The National Endowment of the Arts: Why It Matters & How to Protect It

I’m sure you’ve heard, but the National Endowment for the Arts and Humanities, along with other useful government agencies might be eliminated from the federal budget.

 

This isn’t the first time, and if these programs survive the current administration’s budget cuts, I’m sure it won’t be the last…

 

Federally funded or not, the arts will always survive. It might get more difficult for artists and organizations to sustain themselves, but we’ll persist.

 

However here’s the thing that really breaks my heart: many of those that oppose the NEA are saying that art is “elitist”; it’s something that only the wealthy get to enjoy. And by taking a mere $0.46 from each American taxpayer and putting that money towards art and culture means that we’re just funding pastimes for the rich.

 

But really, funding the NEA and other agencies that promote the humanities and culture does the exact opposite. These agencies help arts communities all across the country to flourish. By allocating just .004% of the federal budget to the arts, the NEA helps bring art to those that need it most.

10 Optimistic Facts and Statistics about the Art Industry in 2017

 
If you’ve ever thought about becoming an artist, then you might find yourself worrying about what your future could potentially look like. You obviously don’t want to become the cliche starving artist.
 
Or maybe you have a child or friend that is considering an education or career in the arts, and you’re worried about their financial prospects or job security.
 
Well, your concerns aren’t unusual, but are they entirely necessary?
 

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10 Ways Artists Can Take Action to Create Change

If there’s one good thing that’s come from the elections, it’s this:

 

We’re all awake now.

 

And we know that it’s time for things to change.

 

Complacency isn’t an option. We can’t get comfortable, no matter what our social status, gender, skin color, or income can provide.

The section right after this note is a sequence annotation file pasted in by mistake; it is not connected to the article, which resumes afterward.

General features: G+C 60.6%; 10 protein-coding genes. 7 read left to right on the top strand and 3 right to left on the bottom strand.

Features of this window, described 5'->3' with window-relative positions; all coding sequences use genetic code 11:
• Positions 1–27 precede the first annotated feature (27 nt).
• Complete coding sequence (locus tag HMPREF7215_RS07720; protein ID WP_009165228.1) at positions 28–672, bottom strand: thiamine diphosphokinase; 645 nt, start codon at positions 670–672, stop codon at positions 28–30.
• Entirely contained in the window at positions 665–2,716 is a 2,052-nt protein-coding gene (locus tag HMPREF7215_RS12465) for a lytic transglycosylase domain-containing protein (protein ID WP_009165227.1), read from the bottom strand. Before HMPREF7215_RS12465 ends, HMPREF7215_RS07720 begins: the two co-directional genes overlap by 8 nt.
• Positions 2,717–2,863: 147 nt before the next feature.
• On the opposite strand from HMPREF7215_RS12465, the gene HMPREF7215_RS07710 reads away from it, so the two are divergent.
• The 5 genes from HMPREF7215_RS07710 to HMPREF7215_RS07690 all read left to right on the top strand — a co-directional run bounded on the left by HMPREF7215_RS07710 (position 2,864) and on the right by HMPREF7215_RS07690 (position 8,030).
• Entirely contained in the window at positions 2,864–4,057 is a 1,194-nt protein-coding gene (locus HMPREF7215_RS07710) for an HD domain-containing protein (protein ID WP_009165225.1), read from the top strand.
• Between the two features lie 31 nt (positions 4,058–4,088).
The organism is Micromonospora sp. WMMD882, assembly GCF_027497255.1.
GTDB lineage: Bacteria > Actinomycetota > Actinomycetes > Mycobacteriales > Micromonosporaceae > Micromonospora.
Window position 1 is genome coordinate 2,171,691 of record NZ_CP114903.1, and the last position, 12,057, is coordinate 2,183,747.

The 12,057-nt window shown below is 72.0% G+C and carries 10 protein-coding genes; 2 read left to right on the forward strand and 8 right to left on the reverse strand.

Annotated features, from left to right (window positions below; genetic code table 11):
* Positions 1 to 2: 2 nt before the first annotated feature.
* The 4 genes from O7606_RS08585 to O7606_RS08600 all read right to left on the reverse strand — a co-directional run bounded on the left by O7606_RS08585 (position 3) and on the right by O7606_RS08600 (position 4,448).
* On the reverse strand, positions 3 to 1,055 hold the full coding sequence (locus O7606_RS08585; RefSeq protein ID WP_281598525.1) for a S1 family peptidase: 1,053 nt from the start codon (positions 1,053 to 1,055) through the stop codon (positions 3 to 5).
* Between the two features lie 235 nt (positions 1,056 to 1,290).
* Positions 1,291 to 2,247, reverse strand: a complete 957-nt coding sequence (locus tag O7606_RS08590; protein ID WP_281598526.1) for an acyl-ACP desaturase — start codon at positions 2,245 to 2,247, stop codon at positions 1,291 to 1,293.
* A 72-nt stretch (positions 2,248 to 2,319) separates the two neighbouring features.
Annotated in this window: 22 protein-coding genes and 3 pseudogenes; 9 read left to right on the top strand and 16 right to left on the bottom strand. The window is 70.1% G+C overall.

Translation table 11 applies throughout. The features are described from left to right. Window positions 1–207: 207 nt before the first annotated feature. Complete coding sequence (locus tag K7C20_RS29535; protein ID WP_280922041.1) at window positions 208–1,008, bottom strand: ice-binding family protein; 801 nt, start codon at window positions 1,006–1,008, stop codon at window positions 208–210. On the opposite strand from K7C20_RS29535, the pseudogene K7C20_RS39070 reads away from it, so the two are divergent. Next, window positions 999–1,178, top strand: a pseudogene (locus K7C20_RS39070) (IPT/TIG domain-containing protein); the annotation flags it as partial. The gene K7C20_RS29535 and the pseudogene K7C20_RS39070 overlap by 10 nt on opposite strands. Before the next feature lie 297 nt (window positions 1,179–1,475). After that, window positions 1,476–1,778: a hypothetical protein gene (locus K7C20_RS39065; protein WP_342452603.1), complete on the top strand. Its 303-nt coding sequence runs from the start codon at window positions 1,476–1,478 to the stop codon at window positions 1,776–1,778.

But even though we’ve begun to recognize even more faults in our society that need to be reconciled, it’s difficult to figure out what should happen next.

 

For the last week I’ve been trying to think of ways individuals can create change, either with art or otherwise. So I’ve pulled together a list of 10 ways artists can take action.

 

If you’re like me and want to find ways to use your creativity to make a difference, I hope this helps inspire you to get started!

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A Book & Print Sale with a Purpose

Late Tuesday night/early Wednesday morning, I wrote Artists: a Call to Arms.

 

This was my gut reaction to the 2016 US Elections.

 

The next couple days were a blur. I felt sick, exhausted, emotional, scared, confused, frustrated, lost. And a big part of me still does.

 

I can’t say that I’ve completely come to terms with all that’s happening in our country right now.

 

Who knows how these next four years will play out. My guess is that it’s not going to be easy. We’re going to have to fight hard to keep some of the rights we’ve won over the past eight years, and fight even harder to win the rights that are still technically on the table (or keep getting brought back to the table).

 

But like I said on Wednesday, artists can make a difference.

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Artists: A Call to Arms

I wanted to keep politics out of this.

 

But I think we can all agree, with tonight’s results from the 2016 US elections, that’s just not possible.

 

I’m scared…I’m scared for the things I love and the people I love. I’m worried about what’s going to happen to all that we’ve accomplished. For my rights and yours. For republicans and democrats alike. For everyone outside and inside the system.

The Story of aftrART

There are lots of reasons why I started aftrART. In fact, most of this month’s content is going to involve me trying to explain the many motives for this project, as quickly as I can.

 

But prior to today, I had to summarize my project in 600 words, and then in under 6 minutes for Scottsdale Museum of Contemporary Art’s Good ‘n Plenty Artist Award. To fully express my thoughts, I decided to overcomplicate everything by creating a 6 minute stop-motion animation. Honestly, I probably spent over 15 hours making that thing.

 

Fortunately it payed off, because I won!